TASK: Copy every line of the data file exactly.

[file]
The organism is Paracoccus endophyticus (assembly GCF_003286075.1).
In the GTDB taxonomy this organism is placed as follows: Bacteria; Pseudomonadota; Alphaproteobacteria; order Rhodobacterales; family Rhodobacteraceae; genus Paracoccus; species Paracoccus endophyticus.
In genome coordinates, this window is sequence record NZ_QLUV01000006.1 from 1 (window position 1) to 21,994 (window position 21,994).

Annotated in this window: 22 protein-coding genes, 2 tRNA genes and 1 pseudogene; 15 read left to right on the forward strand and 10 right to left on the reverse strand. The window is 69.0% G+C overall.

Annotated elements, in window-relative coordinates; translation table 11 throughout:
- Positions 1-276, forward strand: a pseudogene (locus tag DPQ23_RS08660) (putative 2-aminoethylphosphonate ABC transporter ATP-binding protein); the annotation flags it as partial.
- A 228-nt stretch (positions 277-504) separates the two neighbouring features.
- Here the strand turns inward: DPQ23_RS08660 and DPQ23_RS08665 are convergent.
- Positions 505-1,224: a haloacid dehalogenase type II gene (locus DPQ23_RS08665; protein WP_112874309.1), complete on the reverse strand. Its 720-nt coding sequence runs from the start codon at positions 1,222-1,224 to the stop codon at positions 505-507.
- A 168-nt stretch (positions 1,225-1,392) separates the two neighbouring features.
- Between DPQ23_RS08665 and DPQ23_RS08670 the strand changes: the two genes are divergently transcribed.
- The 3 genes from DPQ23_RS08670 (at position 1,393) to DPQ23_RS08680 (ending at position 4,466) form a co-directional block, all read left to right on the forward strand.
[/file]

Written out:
The organism is Paracoccus endophyticus (assembly GCF_003286075.1).
In the GTDB taxonomy this organism is placed as follows: Bacteria; Pseudomonadota; Alphaproteobacteria; order Rhodobacterales; family Rhodobacteraceae; genus Paracoccus; species Paracoccus endophyticus.
In genome coordinates, this window is sequence record NZ_QLUV01000006.1 from 1 (window position 1) to 21,994 (window position 21,994).

Annotated in this window: 22 protein-coding genes, 2 tRNA genes and 1 pseudogene; 15 read left to right on the forward strand and 10 right to left on the reverse strand. The window is 69.0% G+C overall.

Annotated elements, in window-relative coordinates; translation table 11 throughout:
- Positions 1-276, forward strand: a pseudogene (locus tag DPQ23_RS08660) (putative 2-aminoethylphosphonate ABC transporter ATP-binding protein); the annotation flags it as partial.
- A 228-nt stretch (positions 277-504) separates the two neighbouring features.
- Here the strand turns inward: DPQ23_RS08660 and DPQ23_RS08665 are convergent.
- Positions 505-1,224: a haloacid dehalogenase type II gene (locus DPQ23_RS08665; protein WP_112874309.1), complete on the reverse strand. Its 720-nt coding sequence runs from the start codon at positions 1,222-1,224 to the stop codon at positions 505-507.
- A 168-nt stretch (positions 1,225-1,392) separates the two neighbouring features.
- Between DPQ23_RS08665 and DPQ23_RS08670 the strand changes: the two genes are divergently transcribed.
- The 3 genes from DPQ23_RS08670 (at position 1,393) to DPQ23_RS08680 (ending at position 4,466) form a co-directional block, all read left to right on the forward strand.